Yesterday I spent the day at the Rena oil spill ground zero ... Motiti Island.

Words cannot adequately describe the how we felt after we circled the wreck in a small plane and saw the extent of the oil leaks ... we flew over smoking forty four gallon drums of god knows what floating out at sea. On the island we spoke to the local kids who had picked up sacks of "White powder" on the shoreline .. we walked the rocky coastline and found untold dead and dying wildlife including seals and birds ... we came to understand that a clean up operation on a rocky coastline will be just about impossible and that we were witnessing the end of a peoples way of life. And we came to the inescapable conclusion the prevention is infinitely better than cure.

Once an event like this happens there is no going back. The only thing to do is be proactive and prevent it happening in the first place. At the very least, we must say NO DEEP SEA DRILLING OFF  THE EAST COAST .... WEST COAST .. OR ANY COAST !!!

Motiti Island is the closest settlement to where cargo ship Rena ran aground last week. The livelihood of those living there has been ripped apart for the foreseeable future with toxic oil contaminating the marine food chain on which they have relied.

Motiti Island has 30 permanent inhabitants. "The seafood has sustained these people here at Motiti and their descendants for up to a thousand years," said Rangi Butler.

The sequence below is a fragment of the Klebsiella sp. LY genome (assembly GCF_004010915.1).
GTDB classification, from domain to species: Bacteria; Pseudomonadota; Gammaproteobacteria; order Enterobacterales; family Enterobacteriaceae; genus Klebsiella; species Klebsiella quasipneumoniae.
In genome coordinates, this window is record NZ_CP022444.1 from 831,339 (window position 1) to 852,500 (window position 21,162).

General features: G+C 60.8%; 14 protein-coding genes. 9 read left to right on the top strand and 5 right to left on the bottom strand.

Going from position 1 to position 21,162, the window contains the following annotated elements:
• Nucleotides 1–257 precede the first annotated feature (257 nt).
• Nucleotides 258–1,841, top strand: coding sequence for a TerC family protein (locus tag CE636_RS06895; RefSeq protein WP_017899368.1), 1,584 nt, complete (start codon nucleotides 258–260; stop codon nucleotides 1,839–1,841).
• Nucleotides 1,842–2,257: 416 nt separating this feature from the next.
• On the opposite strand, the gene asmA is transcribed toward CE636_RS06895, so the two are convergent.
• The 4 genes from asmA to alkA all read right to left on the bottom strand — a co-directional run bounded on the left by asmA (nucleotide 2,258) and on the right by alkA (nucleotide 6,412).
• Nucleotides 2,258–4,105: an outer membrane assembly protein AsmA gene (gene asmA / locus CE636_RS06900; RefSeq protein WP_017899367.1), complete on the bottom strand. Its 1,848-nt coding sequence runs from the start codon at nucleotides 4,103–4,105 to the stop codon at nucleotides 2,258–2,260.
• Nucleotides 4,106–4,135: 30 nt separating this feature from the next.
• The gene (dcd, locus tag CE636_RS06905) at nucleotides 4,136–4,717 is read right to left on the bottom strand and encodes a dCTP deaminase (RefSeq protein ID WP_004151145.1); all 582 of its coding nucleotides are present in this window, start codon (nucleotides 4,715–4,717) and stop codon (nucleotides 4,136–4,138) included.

Yesterday all residents were told to disconnect their downpipes because rainwater collected from their roofs may be tainted from toxic oil contaminants carried on sea spray. Water is now being shipped in.

Those living on Motiti have thus far been largely self-sufficient, growing food and harvesting from the sea. "It's our livelihood. We have no shops here. That's our supermarket," said Auntie Rangi pointing to the sea. Food is now being brought onto the island.

Because Motiti Island coastline is closest to the hemorrhaging Rena, it's expected to become the ground zero of toxic impacts. It's a disaster in slow motion as wildlife above and below the waves die. Grief and helplessness is evident on faces of people whose livelihoods are forever changed as self-sufficiency becomes dependence in a short space of time.

One local Kiri told us that she's seen "…all the animals gone, all the sea life gone and the food."

She says the event is weighing heavily on the minds and hearts of elders on the islands who are looking strung out, lost and confused. They are wondering what legacy is being left for the next generations.

At this time of year many fish species are gathering to spawn and nesting seabirds are catching small fish, crabs and plankton to feed their chicks. All this increases the impact.

The island's name, Motiti, references the titi, also called muttonbird or sooty shearwater which flies from New Zealand, across the Pacific Ocean, along the Californian coastline, arcing past Japan to return to the same area to rear chicks in burrows.

So, as bad as this spill is on the mainland, spare a thought for the people of Motiti Island, life as they know it may have changed forever.

We must do everything we can to stop the dangerous deep sea oil drilling plans the National Government has for New Zealand waters.

Take action: Sign the no deep sea oil petition


1. The oil slick approaching Motiti Island
2. Mike with Auntie Rangi on marae on Motiti Island.
3. Motiti Island residents collect water that has been dropped off by the army after warnings not to drink water from roof collection.
4. Look closely at the chest of this fur seal on Motiti Island and you'll see it's covered in oil.5. Mike checks out the oil accumulating in rock pools on Motiti Island.